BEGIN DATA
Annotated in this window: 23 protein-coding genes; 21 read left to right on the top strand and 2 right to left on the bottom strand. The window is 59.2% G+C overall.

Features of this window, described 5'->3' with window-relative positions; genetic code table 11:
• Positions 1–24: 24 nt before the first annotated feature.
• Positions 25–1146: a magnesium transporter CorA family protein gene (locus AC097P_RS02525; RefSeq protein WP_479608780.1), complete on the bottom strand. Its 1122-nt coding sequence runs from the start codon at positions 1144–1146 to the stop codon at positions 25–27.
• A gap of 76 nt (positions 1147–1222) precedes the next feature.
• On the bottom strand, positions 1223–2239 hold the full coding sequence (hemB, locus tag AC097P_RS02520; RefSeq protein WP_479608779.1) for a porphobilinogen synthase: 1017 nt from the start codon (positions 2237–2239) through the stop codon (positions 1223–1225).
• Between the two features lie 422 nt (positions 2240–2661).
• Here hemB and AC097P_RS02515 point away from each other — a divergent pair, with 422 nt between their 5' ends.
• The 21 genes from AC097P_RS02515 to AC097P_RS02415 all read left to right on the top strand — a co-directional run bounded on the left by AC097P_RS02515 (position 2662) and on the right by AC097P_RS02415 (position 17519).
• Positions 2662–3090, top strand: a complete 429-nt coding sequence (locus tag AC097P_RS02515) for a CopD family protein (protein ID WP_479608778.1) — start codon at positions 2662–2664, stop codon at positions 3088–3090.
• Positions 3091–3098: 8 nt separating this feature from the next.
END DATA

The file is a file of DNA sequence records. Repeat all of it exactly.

Annotated in this window: 23 protein-coding genes; 21 read left to right on the top strand and 2 right to left on the bottom strand. The window is 59.2% G+C overall.

Features of this window, described 5'->3' with window-relative positions; genetic code table 11:
• Positions 1–24: 24 nt before the first annotated feature.
• Positions 25–1146: a magnesium transporter CorA family protein gene (locus AC097P_RS02525; RefSeq protein WP_479608780.1), complete on the bottom strand. Its 1122-nt coding sequence runs from the start codon at positions 1144–1146 to the stop codon at positions 25–27.
• A gap of 76 nt (positions 1147–1222) precedes the next feature.
• On the bottom strand, positions 1223–2239 hold the full coding sequence (hemB, locus tag AC097P_RS02520; RefSeq protein WP_479608779.1) for a porphobilinogen synthase: 1017 nt from the start codon (positions 2237–2239) through the stop codon (positions 1223–1225).
• Between the two features lie 422 nt (positions 2240–2661).
• Here hemB and AC097P_RS02515 point away from each other — a divergent pair, with 422 nt between their 5' ends.
• The 21 genes from AC097P_RS02515 to AC097P_RS02415 all read left to right on the top strand — a co-directional run bounded on the left by AC097P_RS02515 (position 2662) and on the right by AC097P_RS02415 (position 17519).
• Positions 2662–3090, top strand: a complete 429-nt coding sequence (locus tag AC097P_RS02515) for a CopD family protein (protein ID WP_479608778.1) — start codon at positions 2662–2664, stop codon at positions 3088–3090.
• Positions 3091–3098: 8 nt separating this feature from the next.